FCAT Flawed, But Beware What Comes Next


Surprise! Everyone agrees that the FCAT is a lousy system for testing children. It took only 10 years for general agreement. After all, we all want bright, successful kids. If the tests don’t show some real progress by our children, the obvious next step is to get rid of the test.

Florida is looking for ways. Some teachers have already been told that a new test might replace the Florida Comprehensive Assessment Test, testing “higher-order thinking skills.” In other words, it will actually be harder. Students wouldn’t have to answer dumb questions based on reading paragraphs; they’d have to work out complex issues and make inferences. You might ask, “But won’t that mean fewer students will pass?” At that point, educators will hurriedly assure you that the new tests will just show what a great job they are doing.

Logically, a new, more challenging test should make it harder for borderline students to pass. But, as in most things these days, there is a cute catch. One of the real problems of the FCAT is the use of those pesky multiple-choice questions. If a student facing a math problem asking for the total of two plus two and he selects five, well, he is wrong. If he misses enough of those questions, he fails. If he needs to get 40 out of 60 right and gets only 39 right, he fails. Either you are correct or you are wrong. Nothing in between.

On the higher-order thinking tests, things get a lot fuzzier. When I was a school administrator back in New York, I was convinced that turning the three-hour English Regents Exam that had a lot of multiple-choice, fill-in and spelling questions into a six-hour, essentially all-essay, exam would be a disaster. Instead, a higher percentage of students passed that test, which measured mastery, than the test designed to ensure simple literacy.

The reason was that in essay questions, there are no simple right or wrong answers. Teachers were carefully trained to mark on a scale of one to six. One meant the kid really didn’t write anything much, and six was for only the very best. Very, very weak answers got a two, and strong essays got fives. But threes and fours were rather fluid. Four was the passing score; three meant it was a good try but not quite good enough. And markers knew that the bosses wanted a higher percentage of kids to pass. And a one-point change really seemed not that large. Using a bell curve, most answers should have been three or four and probably around the same numbers for each. But there were always a lot more fours.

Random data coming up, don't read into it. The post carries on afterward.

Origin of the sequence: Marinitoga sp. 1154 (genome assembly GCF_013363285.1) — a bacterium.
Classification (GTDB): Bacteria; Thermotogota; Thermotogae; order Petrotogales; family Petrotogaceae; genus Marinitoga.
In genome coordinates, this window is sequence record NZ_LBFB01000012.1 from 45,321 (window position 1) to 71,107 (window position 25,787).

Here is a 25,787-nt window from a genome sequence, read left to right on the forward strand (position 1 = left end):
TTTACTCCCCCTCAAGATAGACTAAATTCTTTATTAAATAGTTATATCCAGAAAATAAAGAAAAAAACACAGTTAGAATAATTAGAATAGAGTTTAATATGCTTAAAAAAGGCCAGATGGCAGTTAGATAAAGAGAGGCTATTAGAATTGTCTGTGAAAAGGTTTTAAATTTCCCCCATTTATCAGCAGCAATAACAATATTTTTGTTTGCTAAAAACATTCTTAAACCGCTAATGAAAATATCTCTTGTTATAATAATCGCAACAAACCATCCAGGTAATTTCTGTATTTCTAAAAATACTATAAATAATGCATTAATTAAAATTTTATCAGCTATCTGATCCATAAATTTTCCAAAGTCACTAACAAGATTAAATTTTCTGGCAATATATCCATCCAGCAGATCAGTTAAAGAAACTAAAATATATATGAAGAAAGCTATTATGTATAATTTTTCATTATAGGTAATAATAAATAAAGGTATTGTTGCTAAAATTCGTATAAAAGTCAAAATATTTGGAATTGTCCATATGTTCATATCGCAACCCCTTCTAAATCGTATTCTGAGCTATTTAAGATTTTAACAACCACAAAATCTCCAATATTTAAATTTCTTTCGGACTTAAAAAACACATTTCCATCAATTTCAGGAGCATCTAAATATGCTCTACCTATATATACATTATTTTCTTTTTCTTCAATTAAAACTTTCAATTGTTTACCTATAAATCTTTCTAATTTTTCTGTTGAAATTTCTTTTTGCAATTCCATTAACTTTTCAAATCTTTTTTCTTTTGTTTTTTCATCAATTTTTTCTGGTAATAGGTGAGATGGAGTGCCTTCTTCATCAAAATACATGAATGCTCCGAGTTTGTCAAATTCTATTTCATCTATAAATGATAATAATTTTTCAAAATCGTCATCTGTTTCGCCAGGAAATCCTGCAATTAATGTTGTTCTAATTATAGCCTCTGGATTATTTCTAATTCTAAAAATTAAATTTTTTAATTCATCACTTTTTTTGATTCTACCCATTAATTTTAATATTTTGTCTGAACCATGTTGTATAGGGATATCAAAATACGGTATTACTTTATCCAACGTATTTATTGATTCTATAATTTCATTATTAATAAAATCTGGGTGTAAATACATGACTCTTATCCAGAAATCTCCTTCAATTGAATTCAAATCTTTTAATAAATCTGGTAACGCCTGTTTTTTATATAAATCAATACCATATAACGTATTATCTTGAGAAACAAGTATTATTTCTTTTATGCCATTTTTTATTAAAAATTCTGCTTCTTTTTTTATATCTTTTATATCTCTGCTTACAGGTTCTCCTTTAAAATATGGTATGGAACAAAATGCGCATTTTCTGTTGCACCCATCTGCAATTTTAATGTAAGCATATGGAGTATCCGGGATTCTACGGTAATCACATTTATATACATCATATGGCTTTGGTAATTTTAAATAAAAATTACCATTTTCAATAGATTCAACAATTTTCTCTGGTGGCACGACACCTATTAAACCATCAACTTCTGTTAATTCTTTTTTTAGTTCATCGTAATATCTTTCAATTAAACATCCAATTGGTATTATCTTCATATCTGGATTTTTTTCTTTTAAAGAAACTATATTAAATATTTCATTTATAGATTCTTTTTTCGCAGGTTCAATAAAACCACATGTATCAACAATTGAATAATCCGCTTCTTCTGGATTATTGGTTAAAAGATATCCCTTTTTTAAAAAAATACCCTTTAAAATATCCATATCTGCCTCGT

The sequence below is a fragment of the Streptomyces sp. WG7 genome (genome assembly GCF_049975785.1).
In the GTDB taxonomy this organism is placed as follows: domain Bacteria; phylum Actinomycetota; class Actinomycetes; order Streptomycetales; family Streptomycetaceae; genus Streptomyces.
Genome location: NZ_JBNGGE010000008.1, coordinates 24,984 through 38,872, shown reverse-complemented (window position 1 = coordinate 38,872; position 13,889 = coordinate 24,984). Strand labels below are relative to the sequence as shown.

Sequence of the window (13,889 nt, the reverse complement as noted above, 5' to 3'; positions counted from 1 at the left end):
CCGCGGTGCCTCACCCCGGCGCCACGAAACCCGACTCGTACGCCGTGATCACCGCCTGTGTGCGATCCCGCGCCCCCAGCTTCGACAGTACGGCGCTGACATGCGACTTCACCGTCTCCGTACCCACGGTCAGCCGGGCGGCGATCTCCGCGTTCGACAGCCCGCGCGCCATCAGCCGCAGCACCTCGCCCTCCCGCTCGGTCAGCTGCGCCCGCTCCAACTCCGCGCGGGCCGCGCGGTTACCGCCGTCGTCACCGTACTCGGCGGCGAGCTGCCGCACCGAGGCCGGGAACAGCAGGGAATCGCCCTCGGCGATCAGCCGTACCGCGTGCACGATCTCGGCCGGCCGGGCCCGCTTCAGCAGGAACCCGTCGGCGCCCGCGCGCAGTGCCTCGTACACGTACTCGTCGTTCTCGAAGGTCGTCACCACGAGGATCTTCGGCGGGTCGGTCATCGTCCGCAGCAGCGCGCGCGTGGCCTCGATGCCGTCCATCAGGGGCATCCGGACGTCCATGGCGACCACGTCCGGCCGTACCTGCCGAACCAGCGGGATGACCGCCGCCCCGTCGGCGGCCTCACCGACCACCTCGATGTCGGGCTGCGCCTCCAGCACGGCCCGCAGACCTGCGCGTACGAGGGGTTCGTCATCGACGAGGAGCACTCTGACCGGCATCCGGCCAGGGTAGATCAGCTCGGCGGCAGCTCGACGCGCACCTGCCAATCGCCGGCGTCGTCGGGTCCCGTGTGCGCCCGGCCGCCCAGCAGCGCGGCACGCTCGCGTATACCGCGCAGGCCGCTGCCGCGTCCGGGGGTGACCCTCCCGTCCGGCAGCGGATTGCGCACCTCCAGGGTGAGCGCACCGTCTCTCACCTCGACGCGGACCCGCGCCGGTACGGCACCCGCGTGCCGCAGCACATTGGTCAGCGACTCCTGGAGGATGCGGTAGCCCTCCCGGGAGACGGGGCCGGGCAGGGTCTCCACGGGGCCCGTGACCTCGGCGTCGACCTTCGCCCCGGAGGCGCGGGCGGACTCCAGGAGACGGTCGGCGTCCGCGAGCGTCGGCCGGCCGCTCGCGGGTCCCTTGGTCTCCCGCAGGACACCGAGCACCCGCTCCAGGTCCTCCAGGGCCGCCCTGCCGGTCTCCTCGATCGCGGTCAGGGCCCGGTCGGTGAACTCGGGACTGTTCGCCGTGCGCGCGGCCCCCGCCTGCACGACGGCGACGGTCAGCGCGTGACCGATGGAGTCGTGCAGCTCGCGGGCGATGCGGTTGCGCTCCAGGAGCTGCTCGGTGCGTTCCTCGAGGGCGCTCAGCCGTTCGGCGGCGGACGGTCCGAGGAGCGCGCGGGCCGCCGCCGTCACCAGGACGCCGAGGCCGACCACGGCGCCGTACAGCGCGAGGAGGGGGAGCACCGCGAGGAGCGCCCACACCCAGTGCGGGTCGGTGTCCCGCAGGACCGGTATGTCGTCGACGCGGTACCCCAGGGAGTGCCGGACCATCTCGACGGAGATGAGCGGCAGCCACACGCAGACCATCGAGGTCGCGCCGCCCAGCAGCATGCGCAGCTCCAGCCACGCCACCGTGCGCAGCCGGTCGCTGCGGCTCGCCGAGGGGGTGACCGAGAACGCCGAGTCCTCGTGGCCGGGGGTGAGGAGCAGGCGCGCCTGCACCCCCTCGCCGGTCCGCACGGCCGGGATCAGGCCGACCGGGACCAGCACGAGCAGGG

The markers were well aware that a minor change in enough students’ grades would be welcomed by all, challenged by almost no one. And if enough students did not pass, markers might just lose jobs. Machines that mark multiple-choice questions don’t have those worries. And everyone celebrated; administrators breathed a sigh of relief; no one tries to get rid of a principal when the kids are doing fine. And teachers could relax, knowing that there would be less pressure. Parents would smile since their children would graduate from high school.

Of course, the college teachers and employers of the students were not nearly as pleased a couple of years later when they discovered that the literacy problems were now on their shoulders. So our kids might be going to a new world of testing where, if  two plus two doesn’t equal five, they can get credit for staying within single digits with a bit more because, after all, five is not much more than four. So they will be almost right, and that will make things all right.

Formalized tests can then join horseshoes and hand grenades as events in which a close miss still counts. School boards will be happy because there will be fewer complaints, and parents in a lot of countries around the world will probably be pleased that their students who work their behinds off for an average of about a month’s more schooling each year and then go to special “drill classes” to make sure they retain the information will not have to worry about competition from American kids.

The FCAT is very flawed, but let’s be careful about what replaces it.